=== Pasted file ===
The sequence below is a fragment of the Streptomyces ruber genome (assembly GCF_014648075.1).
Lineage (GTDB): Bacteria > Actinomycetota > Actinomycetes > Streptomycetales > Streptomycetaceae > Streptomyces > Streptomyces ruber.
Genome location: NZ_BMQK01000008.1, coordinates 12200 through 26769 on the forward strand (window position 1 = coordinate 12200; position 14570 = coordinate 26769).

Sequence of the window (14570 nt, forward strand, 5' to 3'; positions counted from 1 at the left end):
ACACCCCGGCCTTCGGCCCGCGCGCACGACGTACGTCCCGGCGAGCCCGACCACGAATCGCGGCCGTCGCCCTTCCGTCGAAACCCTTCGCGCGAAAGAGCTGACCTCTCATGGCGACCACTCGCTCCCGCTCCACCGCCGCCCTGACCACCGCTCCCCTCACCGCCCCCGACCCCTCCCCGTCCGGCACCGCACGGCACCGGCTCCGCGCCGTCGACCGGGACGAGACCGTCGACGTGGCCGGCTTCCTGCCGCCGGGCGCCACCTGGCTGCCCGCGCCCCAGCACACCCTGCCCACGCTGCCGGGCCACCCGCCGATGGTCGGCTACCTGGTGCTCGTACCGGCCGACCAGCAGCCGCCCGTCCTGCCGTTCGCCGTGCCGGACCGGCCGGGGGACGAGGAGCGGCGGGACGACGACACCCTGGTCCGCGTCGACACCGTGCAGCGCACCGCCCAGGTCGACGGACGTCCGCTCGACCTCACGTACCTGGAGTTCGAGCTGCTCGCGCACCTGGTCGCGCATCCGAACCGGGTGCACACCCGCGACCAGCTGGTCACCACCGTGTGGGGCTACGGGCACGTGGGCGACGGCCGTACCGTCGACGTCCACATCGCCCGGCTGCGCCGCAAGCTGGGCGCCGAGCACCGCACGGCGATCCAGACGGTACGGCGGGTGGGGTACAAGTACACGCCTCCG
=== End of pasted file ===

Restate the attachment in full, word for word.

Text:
The sequence below is a fragment of the Streptomyces ruber genome (assembly GCF_014648075.1).
Lineage (GTDB): Bacteria > Actinomycetota > Actinomycetes > Streptomycetales > Streptomycetaceae > Streptomyces > Streptomyces ruber.
Genome location: NZ_BMQK01000008.1, coordinates 12200 through 26769 on the forward strand (window position 1 = coordinate 12200; position 14570 = coordinate 26769).

Sequence of the window (14570 nt, forward strand, 5' to 3'; positions counted from 1 at the left end):
ACACCCCGGCCTTCGGCCCGCGCGCACGACGTACGTCCCGGCGAGCCCGACCACGAATCGCGGCCGTCGCCCTTCCGTCGAAACCCTTCGCGCGAAAGAGCTGACCTCTCATGGCGACCACTCGCTCCCGCTCCACCGCCGCCCTGACCACCGCTCCCCTCACCGCCCCCGACCCCTCCCCGTCCGGCACCGCACGGCACCGGCTCCGCGCCGTCGACCGGGACGAGACCGTCGACGTGGCCGGCTTCCTGCCGCCGGGCGCCACCTGGCTGCCCGCGCCCCAGCACACCCTGCCCACGCTGCCGGGCCACCCGCCGATGGTCGGCTACCTGGTGCTCGTACCGGCCGACCAGCAGCCGCCCGTCCTGCCGTTCGCCGTGCCGGACCGGCCGGGGGACGAGGAGCGGCGGGACGACGACACCCTGGTCCGCGTCGACACCGTGCAGCGCACCGCCCAGGTCGACGGACGTCCGCTCGACCTCACGTACCTGGAGTTCGAGCTGCTCGCGCACCTGGTCGCGCATCCGAACCGGGTGCACACCCGCGACCAGCTGGTCACCACCGTGTGGGGCTACGGGCACGTGGGCGACGGCCGTACCGTCGACGTCCACATCGCCCGGCTGCGCCGCAAGCTGGGCGCCGAGCACCGCACGGCGATCCAGACGGTACGGCGGGTGGGGTACAAGTACACGCCTCCG